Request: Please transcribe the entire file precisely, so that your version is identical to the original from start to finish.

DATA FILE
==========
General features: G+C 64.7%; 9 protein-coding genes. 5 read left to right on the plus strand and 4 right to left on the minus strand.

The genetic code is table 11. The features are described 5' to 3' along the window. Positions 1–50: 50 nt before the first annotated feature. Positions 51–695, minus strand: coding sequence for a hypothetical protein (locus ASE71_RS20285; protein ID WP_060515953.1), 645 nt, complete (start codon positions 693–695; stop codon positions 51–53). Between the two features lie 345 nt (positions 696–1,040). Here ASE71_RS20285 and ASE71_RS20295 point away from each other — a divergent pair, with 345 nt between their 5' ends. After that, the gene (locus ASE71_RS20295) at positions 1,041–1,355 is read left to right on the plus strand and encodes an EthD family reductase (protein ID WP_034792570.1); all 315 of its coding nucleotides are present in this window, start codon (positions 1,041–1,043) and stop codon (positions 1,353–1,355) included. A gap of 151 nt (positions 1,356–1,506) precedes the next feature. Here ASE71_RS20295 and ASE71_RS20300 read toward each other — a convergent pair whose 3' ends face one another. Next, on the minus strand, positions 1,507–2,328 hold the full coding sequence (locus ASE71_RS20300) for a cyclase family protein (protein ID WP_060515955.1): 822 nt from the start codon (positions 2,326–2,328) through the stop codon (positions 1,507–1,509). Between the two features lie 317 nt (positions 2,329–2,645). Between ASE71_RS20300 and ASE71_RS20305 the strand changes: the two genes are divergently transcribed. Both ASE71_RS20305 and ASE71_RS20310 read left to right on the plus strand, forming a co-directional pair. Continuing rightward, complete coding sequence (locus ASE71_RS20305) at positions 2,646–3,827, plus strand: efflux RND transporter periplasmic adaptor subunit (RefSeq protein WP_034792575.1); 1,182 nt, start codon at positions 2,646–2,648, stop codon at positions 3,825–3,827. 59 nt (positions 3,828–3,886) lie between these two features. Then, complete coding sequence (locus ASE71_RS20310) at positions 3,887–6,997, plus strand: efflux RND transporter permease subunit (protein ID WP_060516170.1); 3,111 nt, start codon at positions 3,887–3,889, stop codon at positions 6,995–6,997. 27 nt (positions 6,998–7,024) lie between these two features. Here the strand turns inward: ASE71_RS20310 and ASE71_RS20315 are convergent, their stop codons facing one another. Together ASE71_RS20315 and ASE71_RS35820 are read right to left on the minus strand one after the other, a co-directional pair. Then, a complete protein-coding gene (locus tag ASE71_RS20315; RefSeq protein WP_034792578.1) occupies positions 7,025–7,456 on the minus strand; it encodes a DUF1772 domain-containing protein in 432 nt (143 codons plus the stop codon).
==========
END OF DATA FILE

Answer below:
General features: G+C 64.7%; 9 protein-coding genes. 5 read left to right on the plus strand and 4 right to left on the minus strand.

The genetic code is table 11. The features are described 5' to 3' along the window. Positions 1–50: 50 nt before the first annotated feature. Positions 51–695, minus strand: coding sequence for a hypothetical protein (locus ASE71_RS20285; protein ID WP_060515953.1), 645 nt, complete (start codon positions 693–695; stop codon positions 51–53). Between the two features lie 345 nt (positions 696–1,040). Here ASE71_RS20285 and ASE71_RS20295 point away from each other — a divergent pair, with 345 nt between their 5' ends. After that, the gene (locus ASE71_RS20295) at positions 1,041–1,355 is read left to right on the plus strand and encodes an EthD family reductase (protein ID WP_034792570.1); all 315 of its coding nucleotides are present in this window, start codon (positions 1,041–1,043) and stop codon (positions 1,353–1,355) included. A gap of 151 nt (positions 1,356–1,506) precedes the next feature. Here ASE71_RS20295 and ASE71_RS20300 read toward each other — a convergent pair whose 3' ends face one another. Next, on the minus strand, positions 1,507–2,328 hold the full coding sequence (locus ASE71_RS20300) for a cyclase family protein (protein ID WP_060515955.1): 822 nt from the start codon (positions 2,326–2,328) through the stop codon (positions 1,507–1,509). Between the two features lie 317 nt (positions 2,329–2,645). Between ASE71_RS20300 and ASE71_RS20305 the strand changes: the two genes are divergently transcribed. Both ASE71_RS20305 and ASE71_RS20310 read left to right on the plus strand, forming a co-directional pair. Continuing rightward, complete coding sequence (locus ASE71_RS20305) at positions 2,646–3,827, plus strand: efflux RND transporter periplasmic adaptor subunit (RefSeq protein WP_034792575.1); 1,182 nt, start codon at positions 2,646–2,648, stop codon at positions 3,825–3,827. 59 nt (positions 3,828–3,886) lie between these two features. Then, complete coding sequence (locus ASE71_RS20310) at positions 3,887–6,997, plus strand: efflux RND transporter permease subunit (protein ID WP_060516170.1); 3,111 nt, start codon at positions 3,887–3,889, stop codon at positions 6,995–6,997. 27 nt (positions 6,998–7,024) lie between these two features. Here the strand turns inward: ASE71_RS20310 and ASE71_RS20315 are convergent, their stop codons facing one another. Together ASE71_RS20315 and ASE71_RS35820 are read right to left on the minus strand one after the other, a co-directional pair. Then, a complete protein-coding gene (locus tag ASE71_RS20315; RefSeq protein WP_034792578.1) occupies positions 7,025–7,456 on the minus strand; it encodes a DUF1772 domain-containing protein in 432 nt (143 codons plus the stop codon).